North Cowichan Household Challenge Week 1 check-in:


All of the five participating households had an energy audit, and had monitors installed in their homes to measure their energy use. Here’s how the experience is going so far:

Heather Taylor, Chemainus

We LOVE the monitors! I am obsessively checking it every time I turn on the stove, the iron, lights, toaster oven…ooooh and the hot tub…might just have to unplug it for a bit. We compared the first three days with the three days of the previous week and found we had decreased our consumption by 30 per cent. Amazing how reliant we are on lights. We’re limiting out toilet flushes to four times a day and eating by candle light…very romantic 🙂 Dog poo in the garbage weighs a lot. What do other people do with their dog poo? Was turned onto David Suzuki’s website and James has now made a dog poo septic in our back yard. I love it. And I’ve passed this on to my friends and coworkers with dogs.

Tyrone Mills, Somenos

Week one has been both enlightening and encouraging. Going into this challenge we thought we were already doing almost everything we could to conserve energy. The energy meter that was installed for us last weekend has helped us realize how much we could still do to improve. By giving us the ability to measure our consumption in real time, we have an opportunity to understand the impact that our choices throughout the day have on our overall energy footprint.

We managed to take our baseline energy consumption from 2,072W to 645W during the first week of the challenge. To put that in terms of dollars and cents, we were averaging roughly $5/day in electricity, we are now under $2.50/day. So our $150/month in electricity will be less than $75/month going forward. We aren’t done with the energy conservation, in fact it has become part of our routine to check the monitor when we turn on a TV, plug in a phone charger, etc. I’m not sure how much lower we can realistically get our daily consumption, but I’d like to see it below $2/day before the end of the fifth week.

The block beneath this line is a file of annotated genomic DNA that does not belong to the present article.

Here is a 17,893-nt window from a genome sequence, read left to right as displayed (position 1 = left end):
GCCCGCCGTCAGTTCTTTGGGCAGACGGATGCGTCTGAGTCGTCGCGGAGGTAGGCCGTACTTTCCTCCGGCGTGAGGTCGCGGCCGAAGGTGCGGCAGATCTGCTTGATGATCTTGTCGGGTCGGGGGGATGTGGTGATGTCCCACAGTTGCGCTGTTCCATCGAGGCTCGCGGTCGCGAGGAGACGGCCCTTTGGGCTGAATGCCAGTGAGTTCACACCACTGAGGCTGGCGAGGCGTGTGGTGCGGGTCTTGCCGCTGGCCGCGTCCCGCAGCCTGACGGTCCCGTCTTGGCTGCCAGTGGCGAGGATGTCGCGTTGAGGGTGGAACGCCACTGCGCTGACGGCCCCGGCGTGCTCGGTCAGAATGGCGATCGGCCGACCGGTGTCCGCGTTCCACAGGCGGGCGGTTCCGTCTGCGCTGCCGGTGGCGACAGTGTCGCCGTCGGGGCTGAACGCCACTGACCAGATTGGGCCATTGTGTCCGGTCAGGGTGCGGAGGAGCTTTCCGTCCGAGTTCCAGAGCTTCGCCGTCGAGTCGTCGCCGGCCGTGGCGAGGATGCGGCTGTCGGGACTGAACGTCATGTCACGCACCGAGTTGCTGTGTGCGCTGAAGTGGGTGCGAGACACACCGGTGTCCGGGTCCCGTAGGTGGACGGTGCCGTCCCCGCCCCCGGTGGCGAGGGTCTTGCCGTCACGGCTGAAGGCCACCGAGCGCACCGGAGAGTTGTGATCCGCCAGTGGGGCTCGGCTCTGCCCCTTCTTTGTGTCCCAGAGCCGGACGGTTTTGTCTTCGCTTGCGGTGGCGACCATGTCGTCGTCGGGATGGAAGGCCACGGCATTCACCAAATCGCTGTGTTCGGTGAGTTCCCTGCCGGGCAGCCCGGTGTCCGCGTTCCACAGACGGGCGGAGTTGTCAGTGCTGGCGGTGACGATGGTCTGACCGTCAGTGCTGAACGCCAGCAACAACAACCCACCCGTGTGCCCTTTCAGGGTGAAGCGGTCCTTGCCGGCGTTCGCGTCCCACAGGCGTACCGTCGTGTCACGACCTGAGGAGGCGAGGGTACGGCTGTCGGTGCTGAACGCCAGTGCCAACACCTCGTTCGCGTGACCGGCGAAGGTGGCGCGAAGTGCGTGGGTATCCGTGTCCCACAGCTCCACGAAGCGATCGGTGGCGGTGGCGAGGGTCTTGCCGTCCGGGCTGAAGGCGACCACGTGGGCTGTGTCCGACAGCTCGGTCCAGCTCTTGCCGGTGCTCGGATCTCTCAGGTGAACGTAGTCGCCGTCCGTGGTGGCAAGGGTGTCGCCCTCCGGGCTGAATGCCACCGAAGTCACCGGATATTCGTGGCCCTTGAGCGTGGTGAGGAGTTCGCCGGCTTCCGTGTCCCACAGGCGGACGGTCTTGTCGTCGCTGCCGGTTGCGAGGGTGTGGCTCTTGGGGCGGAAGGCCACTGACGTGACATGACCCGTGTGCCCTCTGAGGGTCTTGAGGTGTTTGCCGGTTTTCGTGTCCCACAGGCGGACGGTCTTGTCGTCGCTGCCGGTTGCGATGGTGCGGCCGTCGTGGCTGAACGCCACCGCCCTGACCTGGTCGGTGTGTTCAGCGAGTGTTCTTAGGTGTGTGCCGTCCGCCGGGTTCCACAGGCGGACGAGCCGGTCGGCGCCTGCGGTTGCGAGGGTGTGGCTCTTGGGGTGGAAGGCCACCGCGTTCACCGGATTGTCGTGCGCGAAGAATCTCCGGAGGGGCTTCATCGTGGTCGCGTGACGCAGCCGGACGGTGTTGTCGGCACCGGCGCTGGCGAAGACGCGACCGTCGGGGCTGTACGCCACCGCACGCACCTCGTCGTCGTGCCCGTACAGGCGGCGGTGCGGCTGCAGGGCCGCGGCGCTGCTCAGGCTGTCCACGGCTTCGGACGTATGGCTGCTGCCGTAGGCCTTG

One of the ideas our mentors shared with us was to save the bath water when our kids bathe and use that to water our plants and trees. What a great idea, I wish I’d thought of this months ago!

This coming week we add transportation to the challenge. This one will be tough as I have a long commute and odd hours, but it might be time to check Ride-Share again just in case.

Noni and Sean Battye, Maple Bay

Our first week of the household challenge was very interesting. The kids were quite excited to watch the monitor to see how much energy we were using at any given time and what the changes were if the oven were on, the toaster, or washing machine. We figured out how to check our water meter, weighed our garbage, and also have been watching our hydro use. The biggest differences we’ve seen this week have been in turning lights off, unplugging items not in use, and in shorter showers. Our goals for this week are to start focusing on local foods and getting some of the insulating products put into the sockets.

Franya Jedwab, Crofton

I talked to my son (who is six) and my partner and we talked about how much learning has already begun in our first week and after meeting with our wonderful mentor, Reed.

Reed took us through a very interesting and helpful questionnaire and it was useful to think about our own personal values and prior understanding about energy conservation and then to learn about what we can now do to improve our household energy consumption and conservation.

We have begun the process of changing out light bulbs to the CFL bulbs that came in our energy kit. The kit was a fun and interactive way to go through the importance of energy saving for the planet (and in our household).

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